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/How to limit the number of columns in a CUR report/

How to limit the number of columns in a CUR report


I am using AWS CUR reports to analyze my billing and usage data, I want to copy my CUR report to a sql table, but since the columns on the CUR reports don't remain constant, hence i am unable to copy it to table until i modify the table columns each time when the columns change. Can anybody suggest a way to limit or restrict the columns in CUR report or alternate way to copy the data to sql table.

5 Answers

I assume your final objective is to then be able to query your CUR. If that's the case, instead of having to do some extra transformation, data migration, and also account for the cost of running a database and holding the CUR data in it, a better approach is to use Amazon Athena, which lets you query the CUR directly in S3, not to mention you will get a better performance. If that's something that appeals you, here (1) is how it's done.



answered 6 months ago
reviewed 6 months ago

I agree with @LorenzoAWS that Athena is one good option to run ad-hoc queries against your CUR.

Though, there are cases where a relational SQL database might still be preferred or needed. For example, one might have an existing SQL data warehouse that integrates with your financial reporting system and doesn't have a practical path to reading from S3 or Athena directly.

Also, @LorenzoAWS also said that "Athena will give better performance over a SQL database". I don't think this is necessarily true in all cases because it depends on how we define performance and what type of SQL database we are comparing to (e.g. OLTP like Postgres? Distributed OLAP warehouse like Amazon Redshift or Snowflake?). For example:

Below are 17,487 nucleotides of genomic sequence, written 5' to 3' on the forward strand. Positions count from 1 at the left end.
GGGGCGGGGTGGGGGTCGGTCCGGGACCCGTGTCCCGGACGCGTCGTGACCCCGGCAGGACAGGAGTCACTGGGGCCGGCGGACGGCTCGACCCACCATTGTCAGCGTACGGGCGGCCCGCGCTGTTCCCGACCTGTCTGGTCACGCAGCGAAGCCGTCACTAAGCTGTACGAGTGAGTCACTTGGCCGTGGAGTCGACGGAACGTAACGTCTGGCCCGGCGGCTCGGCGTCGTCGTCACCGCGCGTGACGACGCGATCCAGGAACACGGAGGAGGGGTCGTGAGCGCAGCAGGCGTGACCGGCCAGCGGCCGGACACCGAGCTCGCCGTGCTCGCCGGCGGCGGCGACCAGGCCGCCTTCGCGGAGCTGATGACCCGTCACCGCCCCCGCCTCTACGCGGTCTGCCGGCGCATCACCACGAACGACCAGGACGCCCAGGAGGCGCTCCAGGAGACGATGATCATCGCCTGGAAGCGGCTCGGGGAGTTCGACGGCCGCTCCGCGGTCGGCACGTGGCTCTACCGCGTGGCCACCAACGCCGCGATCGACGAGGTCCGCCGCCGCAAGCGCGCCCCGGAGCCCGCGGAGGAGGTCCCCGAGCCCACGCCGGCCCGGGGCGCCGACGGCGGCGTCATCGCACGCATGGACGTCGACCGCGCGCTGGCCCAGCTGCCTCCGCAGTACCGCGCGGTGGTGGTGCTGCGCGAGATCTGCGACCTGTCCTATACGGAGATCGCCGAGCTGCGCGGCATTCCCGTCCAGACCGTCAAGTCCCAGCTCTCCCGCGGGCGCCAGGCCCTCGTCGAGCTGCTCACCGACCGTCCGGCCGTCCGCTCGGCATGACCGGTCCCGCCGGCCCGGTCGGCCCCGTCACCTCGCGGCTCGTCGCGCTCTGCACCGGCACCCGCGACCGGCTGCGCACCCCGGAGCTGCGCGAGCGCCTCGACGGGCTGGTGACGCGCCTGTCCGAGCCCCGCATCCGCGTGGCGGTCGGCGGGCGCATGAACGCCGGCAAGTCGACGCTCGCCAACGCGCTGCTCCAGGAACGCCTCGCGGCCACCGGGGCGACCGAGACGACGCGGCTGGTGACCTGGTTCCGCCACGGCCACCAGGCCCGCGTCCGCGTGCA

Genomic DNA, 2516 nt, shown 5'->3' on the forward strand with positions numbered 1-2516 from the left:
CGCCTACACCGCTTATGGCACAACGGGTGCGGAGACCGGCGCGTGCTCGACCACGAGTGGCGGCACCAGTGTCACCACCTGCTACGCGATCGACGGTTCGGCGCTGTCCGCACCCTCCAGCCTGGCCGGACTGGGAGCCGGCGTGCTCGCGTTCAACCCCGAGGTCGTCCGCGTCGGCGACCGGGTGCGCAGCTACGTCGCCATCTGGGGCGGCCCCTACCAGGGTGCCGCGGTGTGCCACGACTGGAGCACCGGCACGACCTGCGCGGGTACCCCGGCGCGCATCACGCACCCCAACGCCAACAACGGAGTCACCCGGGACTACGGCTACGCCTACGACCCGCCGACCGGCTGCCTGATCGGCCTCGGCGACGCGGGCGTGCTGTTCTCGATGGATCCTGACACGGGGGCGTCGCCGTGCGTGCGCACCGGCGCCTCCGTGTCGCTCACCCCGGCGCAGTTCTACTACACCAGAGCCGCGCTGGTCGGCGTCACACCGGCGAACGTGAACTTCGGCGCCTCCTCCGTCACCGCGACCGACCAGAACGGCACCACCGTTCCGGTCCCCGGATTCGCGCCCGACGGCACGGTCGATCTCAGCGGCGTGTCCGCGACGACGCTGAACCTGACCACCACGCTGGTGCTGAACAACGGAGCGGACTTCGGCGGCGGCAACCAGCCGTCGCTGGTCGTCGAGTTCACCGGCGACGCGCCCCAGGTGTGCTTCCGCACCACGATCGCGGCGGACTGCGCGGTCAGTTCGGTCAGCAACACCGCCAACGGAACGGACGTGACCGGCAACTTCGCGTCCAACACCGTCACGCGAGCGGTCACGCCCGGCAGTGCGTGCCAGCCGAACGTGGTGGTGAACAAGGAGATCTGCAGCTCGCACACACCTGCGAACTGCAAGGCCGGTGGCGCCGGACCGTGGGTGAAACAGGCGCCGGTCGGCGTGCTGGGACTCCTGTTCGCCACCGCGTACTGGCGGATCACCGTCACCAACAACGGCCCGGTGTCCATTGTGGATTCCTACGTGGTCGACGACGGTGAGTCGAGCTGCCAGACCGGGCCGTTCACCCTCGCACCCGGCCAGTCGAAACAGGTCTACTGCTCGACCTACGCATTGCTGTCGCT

1. If performance is defined as query throughput (time to complete) for a single OLAP query over a very large CUR data set, then sure - I imagine that Athena could outperform an OLTP SQL database because under the hood its a distributed Presto cluster. However, if comparing to modern distributed OLAP warehouses like Redshift, I'm not sure who win. Each Redshift node (typically) reads data into memory from disks locally attached to the node which I imagine may be faster than Athena reading from S3 over HTTPS.

  2. If your use case calls for a high volume of concurrent queries throughout the day, you might not care about the raw speed of a single query and instead good performance might mean "no user waits longer than 3 seconds for results". By default, Athena supports 20-25 concurrent queries depending on the region, and while this is a soft limit that can be raised, I'm guessing that it still won't be as high as say an RDS database or Redshift cluster with concurrency scaling enabled.

Anyway, regardless of reason, if you want to get the CUR into a SQL database, I want to share a suggestion that builds on Lorenzo's answer and can eliminate the impact of some (but not all) schema changes to the CUR.

Create a staging view / materialized view